From: Beman Dawes (bdawes_at_[hidden])
Date: 2001-08-16 20:06:21
At 05:06 PM 8/16/2001, Jens Maurer wrote:
>Darin Adler wrote:
>> A second cut at the library is in
>> <http://groups.yahoo.com/group/boost/files/string_algorithm/> now.
>Looks good to me as a first cut.
>There will be many small functions in the future. Therefore,
>when reviewing this, we may want to define a process how we can
>add more algorithms relatively quickly and painlessly without feeling
>the need for a re-review. So we actually review the process and
>what's currently implemented as a design example.
Yes, I very much agree with that view. What I've suggested is that we
defined criteria for future inclusions, and then appoint, say, two or three
library maintainers (or maybe call them Library Managers) who we feel
understand the criteria well. Then they get to decide on acceptance of any
new function. That avoids endless re-reviews, yet still conforms to the
spirit of Boost, I think.
>> type replacement_format;
>> Here are the names for some of Mike's additional proposed algorithms:
>> size_type count(string, pattern);
>Useful. (Possibly needs a definition that only non-overlapping
>"pattern"s are counted in "string".)
>> void trim(string& [, characters to trim]);
>> void trim_beginning(string& [, characters to trim]);
>> void trim_end(string& [, characters to trim]);
>I haven't felt an urgent need for these, yet. Usage examples?
I have my own versions of these and use them all the time. A quick grep of
the application shows uses in two cases:
* Fixed length fields (read from input records) are trimmed to get rid
of the padding.
* Variable length input records from various sources are trimmed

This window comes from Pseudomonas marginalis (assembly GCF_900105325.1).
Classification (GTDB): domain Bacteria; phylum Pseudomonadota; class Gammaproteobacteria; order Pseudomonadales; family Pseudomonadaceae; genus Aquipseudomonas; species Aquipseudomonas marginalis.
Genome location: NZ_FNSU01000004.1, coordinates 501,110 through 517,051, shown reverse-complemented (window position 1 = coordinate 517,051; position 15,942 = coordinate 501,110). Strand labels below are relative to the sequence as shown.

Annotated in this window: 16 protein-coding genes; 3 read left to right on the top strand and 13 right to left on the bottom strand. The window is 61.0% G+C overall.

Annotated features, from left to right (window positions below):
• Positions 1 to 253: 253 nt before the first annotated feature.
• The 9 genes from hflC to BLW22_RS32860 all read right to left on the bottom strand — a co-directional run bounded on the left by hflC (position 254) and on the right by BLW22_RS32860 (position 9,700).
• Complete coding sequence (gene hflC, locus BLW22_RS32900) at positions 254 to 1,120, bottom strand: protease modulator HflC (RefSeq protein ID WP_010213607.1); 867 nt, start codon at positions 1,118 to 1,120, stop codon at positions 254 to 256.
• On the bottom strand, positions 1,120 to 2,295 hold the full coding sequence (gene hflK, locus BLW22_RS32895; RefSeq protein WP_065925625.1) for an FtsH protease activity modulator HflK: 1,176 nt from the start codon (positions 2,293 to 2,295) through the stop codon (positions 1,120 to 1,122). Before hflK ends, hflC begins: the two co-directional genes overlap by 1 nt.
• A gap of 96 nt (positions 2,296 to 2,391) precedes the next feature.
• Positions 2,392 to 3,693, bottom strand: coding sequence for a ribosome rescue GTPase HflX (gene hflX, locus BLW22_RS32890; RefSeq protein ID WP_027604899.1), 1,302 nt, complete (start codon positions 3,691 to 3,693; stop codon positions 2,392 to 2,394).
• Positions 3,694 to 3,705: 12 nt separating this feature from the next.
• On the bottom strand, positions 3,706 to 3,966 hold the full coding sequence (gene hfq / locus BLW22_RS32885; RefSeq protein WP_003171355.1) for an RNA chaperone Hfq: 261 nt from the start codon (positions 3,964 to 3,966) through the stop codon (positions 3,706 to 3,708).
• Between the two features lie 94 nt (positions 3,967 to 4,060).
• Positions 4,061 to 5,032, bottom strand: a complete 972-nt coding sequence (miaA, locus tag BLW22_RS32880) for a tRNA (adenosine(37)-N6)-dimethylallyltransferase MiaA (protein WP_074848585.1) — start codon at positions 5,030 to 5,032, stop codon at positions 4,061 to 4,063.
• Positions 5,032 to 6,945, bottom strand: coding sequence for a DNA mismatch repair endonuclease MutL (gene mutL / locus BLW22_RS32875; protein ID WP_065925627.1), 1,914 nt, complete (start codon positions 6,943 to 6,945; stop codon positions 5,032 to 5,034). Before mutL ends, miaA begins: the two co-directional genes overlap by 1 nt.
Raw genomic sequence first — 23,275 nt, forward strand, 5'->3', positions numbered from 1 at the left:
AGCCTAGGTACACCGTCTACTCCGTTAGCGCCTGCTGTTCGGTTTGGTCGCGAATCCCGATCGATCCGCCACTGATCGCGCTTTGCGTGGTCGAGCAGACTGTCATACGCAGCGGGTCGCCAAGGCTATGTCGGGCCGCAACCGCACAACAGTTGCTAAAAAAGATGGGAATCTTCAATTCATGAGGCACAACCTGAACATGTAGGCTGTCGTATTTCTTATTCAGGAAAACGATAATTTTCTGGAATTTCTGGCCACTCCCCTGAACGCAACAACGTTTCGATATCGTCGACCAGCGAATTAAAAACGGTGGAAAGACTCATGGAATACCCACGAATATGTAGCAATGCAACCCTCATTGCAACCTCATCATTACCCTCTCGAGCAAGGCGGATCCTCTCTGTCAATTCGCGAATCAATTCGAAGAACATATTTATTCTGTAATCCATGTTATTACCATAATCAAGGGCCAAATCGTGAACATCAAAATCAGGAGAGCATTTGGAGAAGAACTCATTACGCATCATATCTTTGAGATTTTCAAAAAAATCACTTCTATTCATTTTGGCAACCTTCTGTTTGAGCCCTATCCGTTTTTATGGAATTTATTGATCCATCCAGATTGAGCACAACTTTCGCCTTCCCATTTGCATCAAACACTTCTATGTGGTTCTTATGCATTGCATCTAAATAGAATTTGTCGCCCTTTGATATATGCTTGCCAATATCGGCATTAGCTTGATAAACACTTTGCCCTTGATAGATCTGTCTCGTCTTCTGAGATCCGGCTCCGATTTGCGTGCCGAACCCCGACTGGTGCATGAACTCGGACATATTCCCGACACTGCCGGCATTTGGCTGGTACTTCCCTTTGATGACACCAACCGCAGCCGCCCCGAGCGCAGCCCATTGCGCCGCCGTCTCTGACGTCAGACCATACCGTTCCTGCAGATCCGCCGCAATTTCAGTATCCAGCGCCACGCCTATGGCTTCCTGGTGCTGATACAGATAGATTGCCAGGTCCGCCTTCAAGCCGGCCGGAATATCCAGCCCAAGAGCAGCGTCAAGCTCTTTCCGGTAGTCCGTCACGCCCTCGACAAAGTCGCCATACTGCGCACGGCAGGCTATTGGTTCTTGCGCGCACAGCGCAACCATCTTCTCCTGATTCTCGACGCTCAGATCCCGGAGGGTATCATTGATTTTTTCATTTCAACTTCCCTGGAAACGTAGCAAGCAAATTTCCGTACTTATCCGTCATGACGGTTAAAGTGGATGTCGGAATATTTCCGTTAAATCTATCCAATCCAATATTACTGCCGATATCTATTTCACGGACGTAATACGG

because experience has shown spurious leading or trailing spaces to be a
>Also, trim* can be emulated by replace_first() or replace_all()
>with a regular expression. Furthermore, I wouldn't put in
>a set of "default" characters to trim, because it will often
>be dependent on a lot of issues. Better let the programmer
>decide consciously each time the function is called.
>> vector<string> split(string [, delimiter characters]);
>Someone else already asked for an OutputIterator interface.
>I second that (the added flexibility regarding the container
>is worth the additional source code line at the caller).
>> string join(vector<string> [, string separator]);
>> string join(start iterator, end iterator [, string separator]);
>The "iterator" variant is sufficient.
>> Mike also proposed using all the above names for the "modify and return
>> result" variants, and using <xxx>_in, as the name for the "modify in
>I understand that there are a few functions where you have a design
>choice between modify-in-place (pass by reference) and "return
>result". The only candidates in the above list are the trim* functions.
>I'd like to see usage examples what interface is more convenient to
>the programmer for this particular function. At the moment, I favour
>In general, there should be only *one* variant, and not several with
>or without _in suffix. Keep it simple.
In general, that makes sense. It shouldn't be applied to literally, as
experience may show multiple variants of some function are needed.
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